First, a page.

Courtesy of GIS specialist Tom Swanson, this graphic contains the best evidence yet that Citi Bike has not led to an increase in bicyclist injuries.
Using crash information scraped from NYPD PDFs by freelance web developer John Krauss, Swanson was able to map which bicyclist injuries occurred inside the Citi Bike service area. Then he charted those injuries as a percentage of all cyclist injuries in the city. If Citi Bike was leading to a significant increase in injuries to cyclists, you would expect to see the percentage of cyclist injuries in the service area rise after bike-share launched at the end of May 2013.
Instead, Swanson’s chart shows that the share of injuries in the service area is holding steady. Compared to the same months in previous years, there has been almost no deviation from the pre-bike-share state of affairs. We already knew that very few people have been injured riding Citi Bike. Swanson’s chart adds citywide data that helps put that small number of injury crashes in context.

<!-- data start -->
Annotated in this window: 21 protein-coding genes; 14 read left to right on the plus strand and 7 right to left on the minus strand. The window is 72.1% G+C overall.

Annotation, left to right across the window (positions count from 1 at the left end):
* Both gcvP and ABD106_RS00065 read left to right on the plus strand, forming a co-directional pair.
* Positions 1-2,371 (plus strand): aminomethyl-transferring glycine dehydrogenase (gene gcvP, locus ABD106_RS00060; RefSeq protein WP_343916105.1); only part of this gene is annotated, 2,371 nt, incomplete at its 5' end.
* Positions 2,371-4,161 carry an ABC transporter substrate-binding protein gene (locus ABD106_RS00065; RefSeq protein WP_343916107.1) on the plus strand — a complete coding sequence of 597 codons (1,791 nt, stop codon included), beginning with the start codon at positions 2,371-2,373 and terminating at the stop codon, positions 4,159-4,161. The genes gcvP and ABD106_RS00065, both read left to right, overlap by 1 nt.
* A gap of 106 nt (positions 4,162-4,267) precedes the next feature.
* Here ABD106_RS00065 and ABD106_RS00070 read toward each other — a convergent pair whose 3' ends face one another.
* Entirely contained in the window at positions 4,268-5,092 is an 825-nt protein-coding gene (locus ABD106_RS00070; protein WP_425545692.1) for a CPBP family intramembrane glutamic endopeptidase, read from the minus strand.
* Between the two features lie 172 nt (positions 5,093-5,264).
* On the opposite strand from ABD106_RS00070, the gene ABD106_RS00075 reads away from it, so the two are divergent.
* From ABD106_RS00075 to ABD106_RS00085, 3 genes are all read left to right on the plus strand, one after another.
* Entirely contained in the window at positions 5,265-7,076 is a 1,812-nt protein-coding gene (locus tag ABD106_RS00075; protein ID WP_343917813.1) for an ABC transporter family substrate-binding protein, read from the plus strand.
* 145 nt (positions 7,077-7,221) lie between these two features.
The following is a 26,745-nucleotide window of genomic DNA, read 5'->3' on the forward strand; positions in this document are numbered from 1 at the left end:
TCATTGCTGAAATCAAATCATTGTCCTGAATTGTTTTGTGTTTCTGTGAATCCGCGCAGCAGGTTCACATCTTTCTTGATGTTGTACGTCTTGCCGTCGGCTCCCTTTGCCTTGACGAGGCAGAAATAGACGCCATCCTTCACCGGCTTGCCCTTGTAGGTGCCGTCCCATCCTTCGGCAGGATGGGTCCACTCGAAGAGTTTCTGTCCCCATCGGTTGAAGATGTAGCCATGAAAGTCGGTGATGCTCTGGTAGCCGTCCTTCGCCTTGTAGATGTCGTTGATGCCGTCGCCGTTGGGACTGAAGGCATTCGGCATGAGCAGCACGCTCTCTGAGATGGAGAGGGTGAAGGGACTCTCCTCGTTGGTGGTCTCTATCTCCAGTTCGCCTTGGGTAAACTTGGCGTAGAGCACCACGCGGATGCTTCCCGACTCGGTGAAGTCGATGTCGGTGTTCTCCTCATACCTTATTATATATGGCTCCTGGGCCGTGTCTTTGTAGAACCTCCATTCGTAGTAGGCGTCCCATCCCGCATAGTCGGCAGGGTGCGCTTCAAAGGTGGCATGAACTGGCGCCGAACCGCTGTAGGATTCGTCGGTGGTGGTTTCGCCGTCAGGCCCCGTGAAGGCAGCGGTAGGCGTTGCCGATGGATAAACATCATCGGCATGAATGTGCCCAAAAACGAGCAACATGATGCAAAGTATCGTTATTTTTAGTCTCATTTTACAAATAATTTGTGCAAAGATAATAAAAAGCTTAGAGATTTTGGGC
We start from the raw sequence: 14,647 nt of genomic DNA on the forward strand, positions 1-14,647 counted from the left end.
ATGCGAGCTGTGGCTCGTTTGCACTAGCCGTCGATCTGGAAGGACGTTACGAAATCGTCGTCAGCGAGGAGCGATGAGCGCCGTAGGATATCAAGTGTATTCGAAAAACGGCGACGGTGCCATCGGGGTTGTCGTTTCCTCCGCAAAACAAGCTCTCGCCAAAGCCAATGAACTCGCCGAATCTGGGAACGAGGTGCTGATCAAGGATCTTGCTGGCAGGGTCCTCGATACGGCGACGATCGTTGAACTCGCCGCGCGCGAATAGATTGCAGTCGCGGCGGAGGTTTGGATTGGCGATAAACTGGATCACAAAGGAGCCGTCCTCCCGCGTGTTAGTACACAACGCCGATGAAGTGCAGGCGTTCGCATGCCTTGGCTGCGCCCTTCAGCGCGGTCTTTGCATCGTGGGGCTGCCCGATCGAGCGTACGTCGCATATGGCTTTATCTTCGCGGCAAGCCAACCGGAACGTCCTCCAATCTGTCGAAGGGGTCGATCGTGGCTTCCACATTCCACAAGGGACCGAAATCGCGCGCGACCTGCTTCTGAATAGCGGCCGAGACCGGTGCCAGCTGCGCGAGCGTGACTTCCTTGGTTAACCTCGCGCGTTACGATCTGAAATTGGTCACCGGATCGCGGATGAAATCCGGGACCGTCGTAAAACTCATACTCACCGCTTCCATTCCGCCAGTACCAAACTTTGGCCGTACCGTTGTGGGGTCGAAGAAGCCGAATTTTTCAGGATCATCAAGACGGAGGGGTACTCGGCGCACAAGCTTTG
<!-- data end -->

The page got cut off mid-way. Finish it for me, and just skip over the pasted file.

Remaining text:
This is all the more remarkable when you consider that people have been making between 30,000 and 40,000 bike-share trips every day, so the bike-share zone almost certainly accounts for a significantly greater share of overall NYC bike trips now than it did before Citi Bike. With the share of bicycling increasing inside the bike-share zone and the share of bike injuries holding steady, Citi Bike is, if anything, making it safer to ride a bike. More evidence of safety in numbers.
Swanson’s charts do show that overall NYC bike injuries have gone up slightly in 2013. But that’s true outside of the Citi Bike zone as well as inside. It could be random fluctuation or there might be real underlying causes, but it’s not due to bike-share.